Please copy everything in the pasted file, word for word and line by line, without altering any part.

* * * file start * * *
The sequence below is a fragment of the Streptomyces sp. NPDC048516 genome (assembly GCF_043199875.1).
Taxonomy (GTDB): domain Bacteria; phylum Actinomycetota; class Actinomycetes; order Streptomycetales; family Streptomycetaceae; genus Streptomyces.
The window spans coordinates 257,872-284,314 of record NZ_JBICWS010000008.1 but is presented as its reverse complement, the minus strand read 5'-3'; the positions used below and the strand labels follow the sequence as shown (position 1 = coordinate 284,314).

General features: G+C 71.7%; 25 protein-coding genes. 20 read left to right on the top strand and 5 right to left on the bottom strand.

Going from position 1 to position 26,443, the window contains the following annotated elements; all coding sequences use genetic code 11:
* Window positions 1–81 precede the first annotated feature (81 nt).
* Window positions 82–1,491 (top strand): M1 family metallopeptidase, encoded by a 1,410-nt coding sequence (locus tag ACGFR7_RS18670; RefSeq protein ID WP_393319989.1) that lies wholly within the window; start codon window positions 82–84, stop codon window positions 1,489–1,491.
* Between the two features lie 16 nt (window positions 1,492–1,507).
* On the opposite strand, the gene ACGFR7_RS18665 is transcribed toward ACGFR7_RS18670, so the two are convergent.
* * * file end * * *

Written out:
The sequence below is a fragment of the Streptomyces sp. NPDC048516 genome (assembly GCF_043199875.1).
Taxonomy (GTDB): domain Bacteria; phylum Actinomycetota; class Actinomycetes; order Streptomycetales; family Streptomycetaceae; genus Streptomyces.
The window spans coordinates 257,872-284,314 of record NZ_JBICWS010000008.1 but is presented as its reverse complement, the minus strand read 5'-3'; the positions used below and the strand labels follow the sequence as shown (position 1 = coordinate 284,314).

General features: G+C 71.7%; 25 protein-coding genes. 20 read left to right on the top strand and 5 right to left on the bottom strand.

Going from position 1 to position 26,443, the window contains the following annotated elements; all coding sequences use genetic code 11:
* Window positions 1–81 precede the first annotated feature (81 nt).
* Window positions 82–1,491 (top strand): M1 family metallopeptidase, encoded by a 1,410-nt coding sequence (locus tag ACGFR7_RS18670; RefSeq protein ID WP_393319989.1) that lies wholly within the window; start codon window positions 82–84, stop codon window positions 1,489–1,491.
* Between the two features lie 16 nt (window positions 1,492–1,507).
* On the opposite strand, the gene ACGFR7_RS18665 is transcribed toward ACGFR7_RS18670, so the two are convergent.